We wanted to make it easier for teams to access, set-up, and run user research.
Research is integral to the delivery of quality services to our customers. If we want to put the customer at the centre of everything we do, we need to be able to talk to them.
It does take more than just researchers to make that happen though. Our team has been finding out what all of us can do to support and embed quality research practices that deliver great outcomes.
We recently worked on a draft prototype called User Research Operational Guidelines, or “the Guidelines”, with the aim to help teams tackle some of the toughest challenges they face in their day-to-day research journeys.
We recently launched the Research Activities and Templates hub to help teams – the ‘do-ers’ – to speed up qualitative research by democratising the process and uplifting user research capability.
The flip side is how teams negotiate the structures they operate in, which can be a challenge even for highly experienced teams wanting to do research in the NSW Government.
We found teams sometimes ran into unintentional obstacles, rising out of a lack of understanding of user research in the broader organisation. Common challenges were; inconsistent experiences by participants when being paid (or not), research not done inclusively due to uncertainty and perceived risk, budgets (time and money) not allocated for a duty of care of researchers and participants, and a lack of clarity on vendor practices.
The Guidelines seek to address these common challenges and provide a structure for best practice for everyone involved.
We’ve been experimenting with different user-friendly formats that shift traditional ways of thinking about policy into a leaner version that is easier to interpret and can still be applied in current platforms.
A collaborative and consistent approach
Our approach is not unlike one we might use to design a product – first understanding what drives our users and then collaborating in the open to affect positive change.
We're fortunate to have had these guidelines shaped with broad expertise and enthusiasm across state and federal jurisdictions, including The Digital Transformation Authority, the Victorian Department of Premier & Cabinet, the NSW Department of Communities and Justice, The Department of Education, NSW Treasury, the Public Service Commission, the Small Business Commissioner, Transport for NSW and the State Insurance Regulatory Authority.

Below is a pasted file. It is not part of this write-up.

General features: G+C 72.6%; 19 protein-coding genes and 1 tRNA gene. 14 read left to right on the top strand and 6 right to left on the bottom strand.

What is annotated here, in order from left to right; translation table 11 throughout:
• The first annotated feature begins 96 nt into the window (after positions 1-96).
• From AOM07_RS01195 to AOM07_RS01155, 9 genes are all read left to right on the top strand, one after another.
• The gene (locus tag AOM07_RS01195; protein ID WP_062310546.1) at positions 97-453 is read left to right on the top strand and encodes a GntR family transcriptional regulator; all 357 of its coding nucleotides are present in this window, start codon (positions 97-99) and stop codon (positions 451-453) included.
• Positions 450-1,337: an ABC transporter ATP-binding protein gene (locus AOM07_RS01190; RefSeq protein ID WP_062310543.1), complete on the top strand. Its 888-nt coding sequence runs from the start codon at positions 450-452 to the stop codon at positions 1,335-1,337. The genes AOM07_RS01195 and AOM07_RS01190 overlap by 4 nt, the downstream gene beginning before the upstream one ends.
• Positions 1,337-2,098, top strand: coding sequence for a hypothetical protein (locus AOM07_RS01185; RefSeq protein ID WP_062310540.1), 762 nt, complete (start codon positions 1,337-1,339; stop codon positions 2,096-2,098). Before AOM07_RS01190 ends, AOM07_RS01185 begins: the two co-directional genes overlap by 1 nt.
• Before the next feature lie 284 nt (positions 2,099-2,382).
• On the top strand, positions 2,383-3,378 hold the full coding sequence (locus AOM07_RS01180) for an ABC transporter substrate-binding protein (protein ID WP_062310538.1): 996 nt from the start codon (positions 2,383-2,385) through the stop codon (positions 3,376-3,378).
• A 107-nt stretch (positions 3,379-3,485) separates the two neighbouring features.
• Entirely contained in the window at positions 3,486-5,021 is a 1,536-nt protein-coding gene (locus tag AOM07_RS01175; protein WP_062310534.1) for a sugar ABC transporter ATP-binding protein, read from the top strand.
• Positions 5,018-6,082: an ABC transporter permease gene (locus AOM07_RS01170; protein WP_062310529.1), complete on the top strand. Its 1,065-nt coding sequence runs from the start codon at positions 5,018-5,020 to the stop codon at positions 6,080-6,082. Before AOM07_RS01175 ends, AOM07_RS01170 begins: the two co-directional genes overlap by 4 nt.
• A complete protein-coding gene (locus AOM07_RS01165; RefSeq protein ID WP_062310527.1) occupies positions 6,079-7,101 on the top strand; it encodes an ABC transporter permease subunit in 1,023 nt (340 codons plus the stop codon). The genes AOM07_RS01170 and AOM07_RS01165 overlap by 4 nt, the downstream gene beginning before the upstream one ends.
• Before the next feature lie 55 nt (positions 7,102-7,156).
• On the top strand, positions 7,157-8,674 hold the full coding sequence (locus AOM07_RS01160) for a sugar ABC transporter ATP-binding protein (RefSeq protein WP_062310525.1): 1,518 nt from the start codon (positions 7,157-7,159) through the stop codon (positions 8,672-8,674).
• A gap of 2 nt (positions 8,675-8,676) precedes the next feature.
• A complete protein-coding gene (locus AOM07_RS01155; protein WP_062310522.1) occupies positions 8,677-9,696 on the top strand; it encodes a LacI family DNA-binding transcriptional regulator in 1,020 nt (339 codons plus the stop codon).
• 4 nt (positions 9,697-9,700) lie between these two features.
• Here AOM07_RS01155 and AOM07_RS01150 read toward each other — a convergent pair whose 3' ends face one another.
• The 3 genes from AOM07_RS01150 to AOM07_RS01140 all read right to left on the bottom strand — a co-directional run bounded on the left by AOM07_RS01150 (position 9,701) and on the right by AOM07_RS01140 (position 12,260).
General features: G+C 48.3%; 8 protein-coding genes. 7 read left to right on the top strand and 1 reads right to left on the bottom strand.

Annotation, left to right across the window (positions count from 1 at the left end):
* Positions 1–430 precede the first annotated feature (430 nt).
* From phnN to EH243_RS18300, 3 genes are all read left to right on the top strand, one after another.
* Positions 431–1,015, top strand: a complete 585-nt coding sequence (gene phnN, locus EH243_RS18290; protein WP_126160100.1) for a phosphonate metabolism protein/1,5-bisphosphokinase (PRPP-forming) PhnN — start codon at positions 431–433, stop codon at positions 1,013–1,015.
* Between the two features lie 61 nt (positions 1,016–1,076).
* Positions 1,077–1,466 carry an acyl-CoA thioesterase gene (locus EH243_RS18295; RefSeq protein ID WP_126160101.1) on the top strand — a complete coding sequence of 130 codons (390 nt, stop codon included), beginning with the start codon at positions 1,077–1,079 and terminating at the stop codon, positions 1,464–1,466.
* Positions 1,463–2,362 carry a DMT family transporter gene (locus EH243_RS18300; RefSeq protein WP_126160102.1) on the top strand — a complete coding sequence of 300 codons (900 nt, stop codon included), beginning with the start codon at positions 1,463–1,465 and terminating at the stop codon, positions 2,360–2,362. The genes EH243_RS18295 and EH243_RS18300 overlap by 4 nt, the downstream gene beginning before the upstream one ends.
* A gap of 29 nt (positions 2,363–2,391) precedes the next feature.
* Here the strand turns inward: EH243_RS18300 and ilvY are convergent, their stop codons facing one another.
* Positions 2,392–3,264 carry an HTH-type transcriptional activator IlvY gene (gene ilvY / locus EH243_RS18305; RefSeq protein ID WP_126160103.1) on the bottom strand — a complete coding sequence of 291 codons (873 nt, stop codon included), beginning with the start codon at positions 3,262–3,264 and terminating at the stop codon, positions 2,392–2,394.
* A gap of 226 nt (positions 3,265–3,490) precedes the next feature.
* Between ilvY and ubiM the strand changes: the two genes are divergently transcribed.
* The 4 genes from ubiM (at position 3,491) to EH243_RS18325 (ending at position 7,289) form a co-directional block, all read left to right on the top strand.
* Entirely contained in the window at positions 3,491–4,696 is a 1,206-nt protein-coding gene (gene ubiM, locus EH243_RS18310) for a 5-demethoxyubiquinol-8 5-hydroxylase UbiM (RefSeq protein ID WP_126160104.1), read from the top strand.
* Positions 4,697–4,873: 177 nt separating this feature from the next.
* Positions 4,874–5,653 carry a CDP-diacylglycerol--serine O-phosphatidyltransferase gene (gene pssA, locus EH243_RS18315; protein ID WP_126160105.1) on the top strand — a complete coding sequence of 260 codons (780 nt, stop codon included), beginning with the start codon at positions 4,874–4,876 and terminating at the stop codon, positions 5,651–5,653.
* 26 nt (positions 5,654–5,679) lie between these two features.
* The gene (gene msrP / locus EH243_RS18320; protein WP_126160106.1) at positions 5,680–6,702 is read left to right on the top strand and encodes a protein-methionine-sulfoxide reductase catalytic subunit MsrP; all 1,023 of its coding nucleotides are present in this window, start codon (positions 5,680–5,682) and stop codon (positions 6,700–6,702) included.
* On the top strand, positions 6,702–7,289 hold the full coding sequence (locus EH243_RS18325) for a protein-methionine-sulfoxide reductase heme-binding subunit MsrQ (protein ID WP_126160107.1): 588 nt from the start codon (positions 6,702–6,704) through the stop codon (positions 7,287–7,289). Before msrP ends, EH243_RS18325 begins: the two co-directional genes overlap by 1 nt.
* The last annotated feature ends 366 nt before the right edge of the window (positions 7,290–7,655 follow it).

We’ve also been working in a truly collaborative environment with local groups and policies in DCS; including Service NSW, Revenue, the Aboriginal Outcomes Unit. This wealth of expert input has allowed us to prototype quickly and transparently – as we work towards a future policy with a modular template that others across NSW Government can adapt and improve at a local level.
Digital government is no longer an end goal in itself, but a means to go further and deliver even better government services.Hon. Victor Dominello MP, Minister for Customer Service
Access the new guidance
We have delivered the first three of a series of Guidelines that we see making up a comprehensive research toolkit, and helping inform future guidance and policy. We’re very eager to hear constructive criticism and happy to walk through our working with you.
Thank you to valued contributors including:
- Digital Transformation Agency - Krista Hulm, Senior User Researcher, co-Lab
- Revenue NSW - William Dieu, Manager, Customer Experience
- Service NSW - Phillip Bland, Customer Insights and Experience Manager
- Agency for Clinical Innovation - Jessica Leefe, Consumer Engagement and Co Design Manager and Elizabeth Newtown, Patient Partner
- NSW Ministry of Health - Jason Boyd, Principal Advisor Patient Experience
- All the community advocates and peak bodies representing people with disabilities who helped us along the way